“What we’re seeing is an almost brilliant and concerted effort to damage, if not eliminate, the National Football League . . . Why? Because the activist Left has despised the NFL for years. They hate everything about it. It’s a game filled with big, tough, manly men engaging in the closest thing to warfare you can manage without guns. It’s a game rife with symbolism and, yes… nationalism.”

Jazz will think as Jazz will, but I don’t buy his argument. All of the knee-taking protests may be ill-informed; and with the overwhelming desire of so many under, say, thirty-five years of age to relive the radical sixties, a time they never saw, they’re also adolescent. But that doesn’t mean there aren’t causes for genuine concern about the excessive police force. Hatred of the N.F.L. because it’s a rightwing concern explains nothing.

I have to admit I’m not much for pro football. Except for the Super Bowl, which I sometimes miss, I hardly ever watch it. For one thing, all the loyalty of its so-called fan base is, compared to college ball, suspect. You think not? Then tell me this: How many Colts fans are there in Baltimore these days or Cardinals fans in Chicago? The point should be crystal clear; pro football is a business. A team has its fans, all right, until it moves to a new town; then the fans become fanatical only in their hatred.*

But another reason I hate the pros is their excessive violence, which Jazz Shaw apparently loves. Those concussions he pooh-poohs are real; Johnny Unitas’s inability to get out of bed without help in his post-Baltimore life was too. Trump may want a lot of players fired for taking the knee, but he loves the current viciousness of the game. “Remember Butkus!” he crowed last year.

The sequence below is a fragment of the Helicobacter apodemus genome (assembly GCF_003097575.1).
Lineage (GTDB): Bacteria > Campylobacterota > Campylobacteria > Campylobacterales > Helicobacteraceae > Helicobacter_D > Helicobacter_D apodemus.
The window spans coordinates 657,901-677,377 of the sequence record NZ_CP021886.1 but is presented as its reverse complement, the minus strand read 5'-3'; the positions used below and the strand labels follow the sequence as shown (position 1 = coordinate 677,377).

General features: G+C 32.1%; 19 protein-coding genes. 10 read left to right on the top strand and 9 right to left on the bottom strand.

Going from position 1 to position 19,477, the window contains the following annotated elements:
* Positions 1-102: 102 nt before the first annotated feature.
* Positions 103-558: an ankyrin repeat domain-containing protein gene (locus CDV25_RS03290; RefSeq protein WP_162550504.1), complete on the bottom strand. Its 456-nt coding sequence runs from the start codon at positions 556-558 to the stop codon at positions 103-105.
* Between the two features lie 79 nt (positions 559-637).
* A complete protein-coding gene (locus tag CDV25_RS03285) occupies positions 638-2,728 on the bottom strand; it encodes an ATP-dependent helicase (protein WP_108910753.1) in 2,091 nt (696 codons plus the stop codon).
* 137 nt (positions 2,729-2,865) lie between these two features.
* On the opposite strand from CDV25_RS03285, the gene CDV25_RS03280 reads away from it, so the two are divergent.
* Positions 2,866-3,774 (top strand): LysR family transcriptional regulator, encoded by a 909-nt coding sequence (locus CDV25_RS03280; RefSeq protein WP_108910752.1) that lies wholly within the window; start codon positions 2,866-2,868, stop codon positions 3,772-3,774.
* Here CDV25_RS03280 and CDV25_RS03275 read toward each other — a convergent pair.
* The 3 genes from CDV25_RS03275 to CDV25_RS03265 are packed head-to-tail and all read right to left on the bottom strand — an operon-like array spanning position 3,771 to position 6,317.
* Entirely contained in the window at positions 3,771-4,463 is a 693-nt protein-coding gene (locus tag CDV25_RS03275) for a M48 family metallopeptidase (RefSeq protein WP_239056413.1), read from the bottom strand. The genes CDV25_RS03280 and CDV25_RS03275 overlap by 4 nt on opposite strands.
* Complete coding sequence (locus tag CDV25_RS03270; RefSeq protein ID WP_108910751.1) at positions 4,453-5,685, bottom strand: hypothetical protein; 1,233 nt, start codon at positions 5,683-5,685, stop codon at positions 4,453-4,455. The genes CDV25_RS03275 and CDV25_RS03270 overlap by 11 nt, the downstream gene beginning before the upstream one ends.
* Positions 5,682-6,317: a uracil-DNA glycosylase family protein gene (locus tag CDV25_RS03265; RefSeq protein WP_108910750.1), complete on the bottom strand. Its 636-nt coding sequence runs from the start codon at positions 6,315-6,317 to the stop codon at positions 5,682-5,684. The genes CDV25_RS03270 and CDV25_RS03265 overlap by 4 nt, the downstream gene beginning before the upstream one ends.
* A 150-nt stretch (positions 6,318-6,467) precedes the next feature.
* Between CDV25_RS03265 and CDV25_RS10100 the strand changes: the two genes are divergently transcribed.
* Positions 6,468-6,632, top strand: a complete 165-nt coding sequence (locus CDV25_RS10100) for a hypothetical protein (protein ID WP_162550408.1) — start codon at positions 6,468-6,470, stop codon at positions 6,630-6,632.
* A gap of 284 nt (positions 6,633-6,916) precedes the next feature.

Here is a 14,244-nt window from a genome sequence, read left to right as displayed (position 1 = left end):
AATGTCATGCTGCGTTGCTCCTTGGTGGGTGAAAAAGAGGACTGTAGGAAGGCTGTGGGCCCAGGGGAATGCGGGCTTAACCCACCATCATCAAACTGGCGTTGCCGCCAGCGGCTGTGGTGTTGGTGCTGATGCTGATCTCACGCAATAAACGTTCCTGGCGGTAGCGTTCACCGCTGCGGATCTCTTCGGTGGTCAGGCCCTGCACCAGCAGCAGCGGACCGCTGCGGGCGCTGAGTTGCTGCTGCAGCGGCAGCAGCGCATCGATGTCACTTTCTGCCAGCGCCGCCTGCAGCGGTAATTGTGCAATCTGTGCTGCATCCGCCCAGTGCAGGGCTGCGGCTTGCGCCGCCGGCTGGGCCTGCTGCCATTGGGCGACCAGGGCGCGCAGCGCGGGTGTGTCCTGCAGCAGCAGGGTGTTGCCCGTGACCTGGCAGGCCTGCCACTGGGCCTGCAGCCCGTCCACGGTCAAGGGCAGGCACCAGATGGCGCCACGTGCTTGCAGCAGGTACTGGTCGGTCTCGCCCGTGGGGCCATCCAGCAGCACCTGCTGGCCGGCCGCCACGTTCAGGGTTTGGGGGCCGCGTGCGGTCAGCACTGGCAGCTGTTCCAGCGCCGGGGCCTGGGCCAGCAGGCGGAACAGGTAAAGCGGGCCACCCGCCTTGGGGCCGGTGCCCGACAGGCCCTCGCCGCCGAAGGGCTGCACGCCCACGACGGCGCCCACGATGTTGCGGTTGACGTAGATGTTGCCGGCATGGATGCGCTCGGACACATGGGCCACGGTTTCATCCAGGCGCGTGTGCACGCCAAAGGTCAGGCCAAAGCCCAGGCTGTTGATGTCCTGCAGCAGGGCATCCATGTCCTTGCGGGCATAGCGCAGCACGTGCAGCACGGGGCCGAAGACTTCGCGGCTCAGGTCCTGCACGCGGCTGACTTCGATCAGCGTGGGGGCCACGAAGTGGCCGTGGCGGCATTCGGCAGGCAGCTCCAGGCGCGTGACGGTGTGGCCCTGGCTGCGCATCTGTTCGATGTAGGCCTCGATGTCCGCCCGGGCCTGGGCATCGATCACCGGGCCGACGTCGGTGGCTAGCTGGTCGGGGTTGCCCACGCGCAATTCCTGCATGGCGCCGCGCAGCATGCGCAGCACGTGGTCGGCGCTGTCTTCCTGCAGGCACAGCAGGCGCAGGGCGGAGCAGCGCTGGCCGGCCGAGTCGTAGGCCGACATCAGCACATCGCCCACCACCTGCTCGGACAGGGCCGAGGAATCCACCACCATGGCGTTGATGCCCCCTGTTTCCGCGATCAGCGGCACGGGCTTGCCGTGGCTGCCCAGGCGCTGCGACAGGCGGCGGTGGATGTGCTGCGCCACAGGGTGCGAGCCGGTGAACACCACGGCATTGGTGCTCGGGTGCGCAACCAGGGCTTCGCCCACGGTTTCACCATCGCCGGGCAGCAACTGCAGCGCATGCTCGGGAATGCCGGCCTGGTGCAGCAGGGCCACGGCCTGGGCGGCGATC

Talk radio’s Laura Ingraham and her co-host agreed (as if they’d ever disagreed with Trump!) by claiming the point of the game was “to knock the other guy out.” And to think that I imagined football had something to do with running, passing, blocking, and tackling to score points—within rules designed to keep an admittedly rough game reasonable safe.

I guess I was wrong. Because if Jazz Shaw is right, the game with its concussions and paralysis is just as it should be—unless, of course, it’s gotten too safe. Those who have seen the film of Trump’s beloved Butkus drilling Sonny Jurgensen into the ground may rightly wonder how many times that could happen before someone’s neck got broken, but, as Jazz would say, they don’t know what “warfare” is.

It would be refreshing to remember that football is a game, one with some hazards but still a game, and one in which injuries should be minor and few. People used to applaud a player who left the field with an obvious injury. Are we to the point that we now have to actually desire more injuries, more people “knocked out” because that’s the real point of the game?

Colin Kaepernick has a lot of explaining to do for his actions, but so does Jazz Shaw. Each in his way has politicized a mere game. But, please, sports fans, let’s clean it up, let the boys play, keep it in the stadium, and keep politics out. If we don’t, the game may actually become war.

*Editorial comment: Carl Curtis has explained the very reason I stopped being a fan of the NFL decades ago.